You don't need special permission to walk through the door to Mark Serrianne's office.

That's because there is no door "” his desk is cubed off just like those for the rest of Northlich's team.

And as the successful CEO of a company that ranks among the top 35 independent advertising and public relations firms in the United States, with reported capitalized billings of approximately $125 million, it's certainly not because he can't afford one.

The open office setup is intended to reflect the vision that has launched Northlich's national and international success under Serrianne: an open, honest atmosphere that encourages teamwork, innovation and the idea that anything is possible.

Serrianne's affection for Cincinnati was fostered in his undergraduate days at the University of Cincinnati, leading him to eventually apply at Northlich, where he would find a common passion for creativity. Even when Serrianne joined in 1974 as an assistant account manager, Northlich was known as what he refers to as a "small creative hub" with only 23 employees.

Now, 30 years and roughly a hundred employees later, CEO Serrianne doesn't hesitate when asked whether Northlich still has a reputation for being creative. "It's our soul," he says. This "soul" has enabled Northlich to serve 17 clients on Fortune Magazine's "Most Admired List" and four clients on Business Week's "Top 50 Performers."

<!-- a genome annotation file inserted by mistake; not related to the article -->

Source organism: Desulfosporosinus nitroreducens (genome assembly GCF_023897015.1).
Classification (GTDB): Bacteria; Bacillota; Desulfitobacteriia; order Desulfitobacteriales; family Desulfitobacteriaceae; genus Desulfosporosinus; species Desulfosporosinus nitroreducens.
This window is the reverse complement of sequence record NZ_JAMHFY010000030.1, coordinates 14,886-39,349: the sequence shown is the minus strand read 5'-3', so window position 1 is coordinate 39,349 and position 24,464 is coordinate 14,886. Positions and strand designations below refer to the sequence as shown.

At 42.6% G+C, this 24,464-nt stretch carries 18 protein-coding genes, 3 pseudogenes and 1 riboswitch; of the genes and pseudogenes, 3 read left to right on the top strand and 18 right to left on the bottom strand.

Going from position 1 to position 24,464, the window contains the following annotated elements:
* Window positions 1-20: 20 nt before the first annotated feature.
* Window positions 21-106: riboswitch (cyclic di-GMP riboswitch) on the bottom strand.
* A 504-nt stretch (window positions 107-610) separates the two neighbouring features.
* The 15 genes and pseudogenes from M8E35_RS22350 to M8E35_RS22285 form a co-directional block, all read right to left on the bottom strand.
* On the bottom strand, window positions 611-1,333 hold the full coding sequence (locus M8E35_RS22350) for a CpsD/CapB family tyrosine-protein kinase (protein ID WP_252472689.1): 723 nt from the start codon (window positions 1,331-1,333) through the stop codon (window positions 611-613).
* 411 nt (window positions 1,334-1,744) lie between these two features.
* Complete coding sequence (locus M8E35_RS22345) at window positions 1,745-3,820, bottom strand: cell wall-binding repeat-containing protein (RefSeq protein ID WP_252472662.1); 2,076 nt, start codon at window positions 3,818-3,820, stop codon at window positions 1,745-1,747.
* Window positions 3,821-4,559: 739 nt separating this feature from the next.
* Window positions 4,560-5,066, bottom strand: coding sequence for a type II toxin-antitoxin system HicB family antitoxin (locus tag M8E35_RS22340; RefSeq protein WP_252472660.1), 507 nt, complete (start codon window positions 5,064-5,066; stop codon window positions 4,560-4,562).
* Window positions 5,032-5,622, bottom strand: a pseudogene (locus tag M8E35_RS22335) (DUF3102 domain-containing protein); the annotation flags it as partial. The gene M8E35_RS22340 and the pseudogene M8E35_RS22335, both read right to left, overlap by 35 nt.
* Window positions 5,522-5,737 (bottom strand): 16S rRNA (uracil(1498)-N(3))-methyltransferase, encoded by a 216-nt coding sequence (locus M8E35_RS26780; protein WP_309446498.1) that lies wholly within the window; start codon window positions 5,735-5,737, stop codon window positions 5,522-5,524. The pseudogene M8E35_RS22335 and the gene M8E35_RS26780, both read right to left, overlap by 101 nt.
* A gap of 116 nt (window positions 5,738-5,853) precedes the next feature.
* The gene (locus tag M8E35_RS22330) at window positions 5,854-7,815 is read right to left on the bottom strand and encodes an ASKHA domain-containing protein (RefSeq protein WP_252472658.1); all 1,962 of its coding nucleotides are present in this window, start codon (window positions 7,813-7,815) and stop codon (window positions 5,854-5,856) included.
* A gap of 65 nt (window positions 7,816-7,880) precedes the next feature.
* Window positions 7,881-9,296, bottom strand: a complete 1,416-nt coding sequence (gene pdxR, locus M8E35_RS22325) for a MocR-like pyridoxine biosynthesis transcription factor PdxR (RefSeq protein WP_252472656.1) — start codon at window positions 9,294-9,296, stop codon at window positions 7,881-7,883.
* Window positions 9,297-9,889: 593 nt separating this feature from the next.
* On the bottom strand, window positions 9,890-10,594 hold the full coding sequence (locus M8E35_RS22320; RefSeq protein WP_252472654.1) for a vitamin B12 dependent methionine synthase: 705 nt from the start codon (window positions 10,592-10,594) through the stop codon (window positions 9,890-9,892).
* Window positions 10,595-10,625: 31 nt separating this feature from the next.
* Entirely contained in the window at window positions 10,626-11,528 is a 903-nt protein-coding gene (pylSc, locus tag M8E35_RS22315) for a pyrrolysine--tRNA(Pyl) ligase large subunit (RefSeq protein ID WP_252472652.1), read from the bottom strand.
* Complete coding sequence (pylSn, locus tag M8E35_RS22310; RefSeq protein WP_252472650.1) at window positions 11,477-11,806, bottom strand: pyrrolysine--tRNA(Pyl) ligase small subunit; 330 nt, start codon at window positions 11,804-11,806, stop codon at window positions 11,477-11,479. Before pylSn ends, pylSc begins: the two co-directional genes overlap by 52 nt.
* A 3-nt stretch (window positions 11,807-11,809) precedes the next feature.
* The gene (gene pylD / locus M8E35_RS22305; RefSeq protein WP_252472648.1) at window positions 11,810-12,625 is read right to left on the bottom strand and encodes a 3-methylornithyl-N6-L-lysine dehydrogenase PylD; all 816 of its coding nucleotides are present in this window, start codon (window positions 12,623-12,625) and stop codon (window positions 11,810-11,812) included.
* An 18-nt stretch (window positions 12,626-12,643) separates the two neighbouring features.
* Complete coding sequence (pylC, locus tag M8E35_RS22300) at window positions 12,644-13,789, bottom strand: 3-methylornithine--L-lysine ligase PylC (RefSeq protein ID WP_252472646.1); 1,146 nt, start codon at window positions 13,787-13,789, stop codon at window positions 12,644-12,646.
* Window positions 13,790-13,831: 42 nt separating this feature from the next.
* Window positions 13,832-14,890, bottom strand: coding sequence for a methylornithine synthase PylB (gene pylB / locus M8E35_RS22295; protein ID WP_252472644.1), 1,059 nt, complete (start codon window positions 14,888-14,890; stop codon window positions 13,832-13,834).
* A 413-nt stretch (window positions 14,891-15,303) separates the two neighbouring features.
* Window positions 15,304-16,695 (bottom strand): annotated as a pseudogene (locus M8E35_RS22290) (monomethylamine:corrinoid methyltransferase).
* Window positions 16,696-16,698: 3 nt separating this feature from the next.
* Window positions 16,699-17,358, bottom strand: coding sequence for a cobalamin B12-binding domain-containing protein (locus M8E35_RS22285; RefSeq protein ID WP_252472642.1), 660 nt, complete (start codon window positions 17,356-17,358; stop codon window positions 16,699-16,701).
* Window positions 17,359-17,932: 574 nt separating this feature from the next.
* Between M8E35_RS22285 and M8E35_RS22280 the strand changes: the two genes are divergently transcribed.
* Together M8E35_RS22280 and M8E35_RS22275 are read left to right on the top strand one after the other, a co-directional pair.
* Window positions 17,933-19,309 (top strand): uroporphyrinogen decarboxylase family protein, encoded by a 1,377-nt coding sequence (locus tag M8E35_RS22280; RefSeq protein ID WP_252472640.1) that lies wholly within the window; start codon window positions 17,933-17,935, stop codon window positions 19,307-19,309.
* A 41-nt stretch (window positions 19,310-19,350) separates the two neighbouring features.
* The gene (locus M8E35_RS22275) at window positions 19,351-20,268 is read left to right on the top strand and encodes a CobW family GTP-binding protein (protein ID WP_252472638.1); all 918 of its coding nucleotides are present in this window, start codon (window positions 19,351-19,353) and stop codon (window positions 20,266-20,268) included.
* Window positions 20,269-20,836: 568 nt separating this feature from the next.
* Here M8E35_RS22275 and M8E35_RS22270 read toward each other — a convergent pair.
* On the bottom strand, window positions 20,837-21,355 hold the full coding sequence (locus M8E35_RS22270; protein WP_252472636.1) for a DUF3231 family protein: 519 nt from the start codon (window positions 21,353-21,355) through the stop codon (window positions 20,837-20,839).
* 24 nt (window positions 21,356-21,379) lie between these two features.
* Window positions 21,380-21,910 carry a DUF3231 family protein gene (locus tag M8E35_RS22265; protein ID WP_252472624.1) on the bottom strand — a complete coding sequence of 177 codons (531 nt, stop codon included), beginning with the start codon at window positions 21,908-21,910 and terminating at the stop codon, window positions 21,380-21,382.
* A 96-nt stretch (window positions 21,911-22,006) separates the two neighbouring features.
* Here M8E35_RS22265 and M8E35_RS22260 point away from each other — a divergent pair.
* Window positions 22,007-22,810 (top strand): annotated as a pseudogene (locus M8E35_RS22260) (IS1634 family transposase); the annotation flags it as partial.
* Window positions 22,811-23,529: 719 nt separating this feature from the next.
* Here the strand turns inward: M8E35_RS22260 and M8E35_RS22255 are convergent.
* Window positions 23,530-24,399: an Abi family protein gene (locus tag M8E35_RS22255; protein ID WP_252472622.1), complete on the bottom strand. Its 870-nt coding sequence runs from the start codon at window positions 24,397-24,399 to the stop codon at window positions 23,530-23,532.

When asked how he was able to advance from account manager to CEO, he replies, "I don't want to pontificate ... I hate pontificating ... but I would have to say 'raw ambition.' And resilience. If you can't bounce back in this industry, it's not the career for you."

The cutting-edge brand strategy and new product development consulting group that Serrianne boasts for Northlich is called Brandstorm, based on the concept of taking a brand and "storming," or vaulting, it onto the market. It consists of two overlapping areas: "brand planning on steroids" and "big ideas, small egos." They come together to form "insight to action."

Serrianne believes strongly in breathing life into Northlich's mantra "Anything is possible," which he coined after becoming president in 1996. "When people come to work every day, these should be the first words they see. It sets the stage for expectations."